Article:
Charged particle beams, such as protons, are advantageous for cancer therapy because the finite range of the particles results in relatively little dose at the surface of a patient's body while depositing greater dose just before the particles come to rest in tissue (the Bragg peak). Because of this dose distribution advantage, the use of protons in cancer treatment has expanded greatly in recent years. In addition to the physical dose distribution, ions heavier than protons have increased biological advantages because of greater cell killing, decreased oxygen effect and smaller variation in radiation sensitivity through the cell cycle in replicating cells. Many of these biological advantages were demonstrated originally in the US and the early clinical studies of heavy ions were in the US. This knowledge led to development of five carbon ion therapy centers overseas, but there are none in the US. Importantly, many critical biology and physics questions remain about particles for therapy use, and this paucity of data is a significant impediment to exploiting the full potental of charged particle therapy. In anticipation that, in the not-too-distant future, therapy with ions heavier than protons will be resurrected in the US, fundamental radiation biology studies are proposed herein that will provide new data needed to guide R&D for such a facility. The proposed studies will utilize the unique facilities at the NASA Space Radiation Laboratory (NSRL) at Brookhaven National Laboratory (BNL), currently the only location in the US where biological studies with ions heavier than protons can be conducted, to perform specific, highly clinically-relevant, cutting-edge studies. The overall goal is to address whether carbon is the optimal ion species for cancer therapy with particles and what tumor characteristics should be used to identify the tumors that would benefit most from ion therapy.
The specific aims are to: (1) determine biological effectiveness of several ion species (atomic numbers from helium to oxygen) of clinical interest compared to 200 MeV protons as a function of depth in tissue equivalent material for selected tumor and normal cell types of varying radiation responsiveness and (2) assess the mode of cell death (apoptosis, permanent cell cycle arrest, mitotic catastrophe, autophagy) in cells irradiated with heavier ions compared to protons. We will test the hypothesis that the greater effectiveness of heavy ion-induced cell killing for cell types that show greater cell recovery after low LET radiations (i.e., low ?/? ratios) results from increased induction of apoptosis in cells that are normally resistant to low LET-radiation-induced apoptosis. This systematic study will provide novel information on which ion species might be most useful for therapy, increase insight into which specific tumor types might be best treated with specific ions, and provide quantitative data to facilitate novel biophysical modeling of ion beams for therapy. This information will help guide planning for a heavier-than-protons facility in the US.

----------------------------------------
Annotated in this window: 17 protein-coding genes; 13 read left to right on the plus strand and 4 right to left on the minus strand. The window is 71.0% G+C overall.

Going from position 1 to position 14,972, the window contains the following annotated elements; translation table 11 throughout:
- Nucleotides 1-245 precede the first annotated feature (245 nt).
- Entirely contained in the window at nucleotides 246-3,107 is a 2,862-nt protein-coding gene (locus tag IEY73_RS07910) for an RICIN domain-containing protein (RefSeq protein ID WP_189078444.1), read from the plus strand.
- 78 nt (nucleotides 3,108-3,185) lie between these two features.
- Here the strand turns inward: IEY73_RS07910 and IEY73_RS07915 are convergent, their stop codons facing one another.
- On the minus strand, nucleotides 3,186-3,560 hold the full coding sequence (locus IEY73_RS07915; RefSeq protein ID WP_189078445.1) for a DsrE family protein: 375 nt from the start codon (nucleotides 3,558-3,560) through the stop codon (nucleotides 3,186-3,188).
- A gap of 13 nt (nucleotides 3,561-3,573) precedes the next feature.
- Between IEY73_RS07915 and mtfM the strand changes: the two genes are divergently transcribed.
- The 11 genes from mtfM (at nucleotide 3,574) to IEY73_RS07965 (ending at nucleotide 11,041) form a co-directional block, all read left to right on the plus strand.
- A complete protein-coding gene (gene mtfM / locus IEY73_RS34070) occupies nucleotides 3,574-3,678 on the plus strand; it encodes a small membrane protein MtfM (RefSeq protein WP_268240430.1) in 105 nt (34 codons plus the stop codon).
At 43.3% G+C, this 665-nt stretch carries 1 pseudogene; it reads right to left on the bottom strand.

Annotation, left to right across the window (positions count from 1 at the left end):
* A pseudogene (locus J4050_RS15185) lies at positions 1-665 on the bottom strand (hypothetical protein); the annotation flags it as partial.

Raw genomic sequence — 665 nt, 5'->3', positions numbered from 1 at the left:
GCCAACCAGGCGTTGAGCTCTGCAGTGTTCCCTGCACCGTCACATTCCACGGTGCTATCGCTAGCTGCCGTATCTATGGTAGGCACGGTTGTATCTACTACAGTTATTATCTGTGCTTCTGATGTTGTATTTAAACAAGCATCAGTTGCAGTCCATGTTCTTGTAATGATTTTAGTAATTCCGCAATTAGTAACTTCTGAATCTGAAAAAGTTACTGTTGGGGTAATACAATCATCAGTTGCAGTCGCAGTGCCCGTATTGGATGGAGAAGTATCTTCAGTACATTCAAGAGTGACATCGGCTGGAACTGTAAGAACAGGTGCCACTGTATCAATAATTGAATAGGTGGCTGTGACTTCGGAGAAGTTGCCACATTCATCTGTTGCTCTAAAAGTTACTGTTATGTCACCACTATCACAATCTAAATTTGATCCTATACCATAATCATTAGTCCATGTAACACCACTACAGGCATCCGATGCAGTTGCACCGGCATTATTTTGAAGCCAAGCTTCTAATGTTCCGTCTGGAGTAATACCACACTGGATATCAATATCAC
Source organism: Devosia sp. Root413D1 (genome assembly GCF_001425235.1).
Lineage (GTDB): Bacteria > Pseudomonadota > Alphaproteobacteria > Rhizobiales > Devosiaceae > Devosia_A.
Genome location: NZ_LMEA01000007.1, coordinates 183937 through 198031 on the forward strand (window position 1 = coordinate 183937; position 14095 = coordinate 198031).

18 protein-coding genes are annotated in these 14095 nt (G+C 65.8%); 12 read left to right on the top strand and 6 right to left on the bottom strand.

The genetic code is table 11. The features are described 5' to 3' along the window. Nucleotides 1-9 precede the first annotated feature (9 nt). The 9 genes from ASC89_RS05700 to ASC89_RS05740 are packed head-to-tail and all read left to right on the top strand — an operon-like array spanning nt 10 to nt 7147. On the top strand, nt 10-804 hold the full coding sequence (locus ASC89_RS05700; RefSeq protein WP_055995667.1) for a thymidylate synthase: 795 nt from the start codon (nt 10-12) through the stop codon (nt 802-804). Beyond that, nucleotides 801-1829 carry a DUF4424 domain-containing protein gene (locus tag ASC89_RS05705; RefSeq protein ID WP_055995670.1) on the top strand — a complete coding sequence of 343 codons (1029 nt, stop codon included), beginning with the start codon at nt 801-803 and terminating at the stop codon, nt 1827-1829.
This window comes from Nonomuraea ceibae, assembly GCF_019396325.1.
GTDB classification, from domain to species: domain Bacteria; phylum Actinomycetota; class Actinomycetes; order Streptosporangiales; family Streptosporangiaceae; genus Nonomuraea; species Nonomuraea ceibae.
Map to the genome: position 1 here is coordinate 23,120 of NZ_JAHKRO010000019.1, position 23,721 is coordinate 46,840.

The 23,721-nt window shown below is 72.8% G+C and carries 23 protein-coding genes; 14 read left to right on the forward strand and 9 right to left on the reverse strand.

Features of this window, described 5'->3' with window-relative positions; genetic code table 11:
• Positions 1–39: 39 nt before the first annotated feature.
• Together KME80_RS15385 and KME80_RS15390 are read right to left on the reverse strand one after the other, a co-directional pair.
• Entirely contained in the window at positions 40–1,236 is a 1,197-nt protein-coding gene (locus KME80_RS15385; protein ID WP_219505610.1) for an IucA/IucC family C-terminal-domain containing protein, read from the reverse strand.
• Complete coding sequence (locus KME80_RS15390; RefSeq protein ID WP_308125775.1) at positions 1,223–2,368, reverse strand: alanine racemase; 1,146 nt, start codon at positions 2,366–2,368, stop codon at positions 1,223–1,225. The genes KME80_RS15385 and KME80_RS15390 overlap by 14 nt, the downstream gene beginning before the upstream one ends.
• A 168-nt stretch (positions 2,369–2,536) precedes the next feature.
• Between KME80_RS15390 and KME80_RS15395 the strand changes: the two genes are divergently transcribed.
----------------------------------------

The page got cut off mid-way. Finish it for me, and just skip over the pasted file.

Because of dose distribution advantages, protons have proven to be a successful mode of cancer therapy for certain tumor types and are being used increasingly. Heavier charged particles have additional biological advantages for cancer therapy, which has led to development of carbon ion facilities in Japan, Germany and Italy, but not in the US, despite the fact that the pioneering biology and clinical studies with heavy ions occurred at Berkeley National Lab. This project is designed to use the unique facilities at the NASA Space Radiation Laboratory at Brookhaven National Lab, currently the only facility in the US where heavy ion biology studies can be conducted, to address critical basic radiation biology questions regarding optimum ion species and tumor characteristics and provide much needed new data that will guide R&D for eventual construction of a heavier-than-protons particle treatment facility in the US.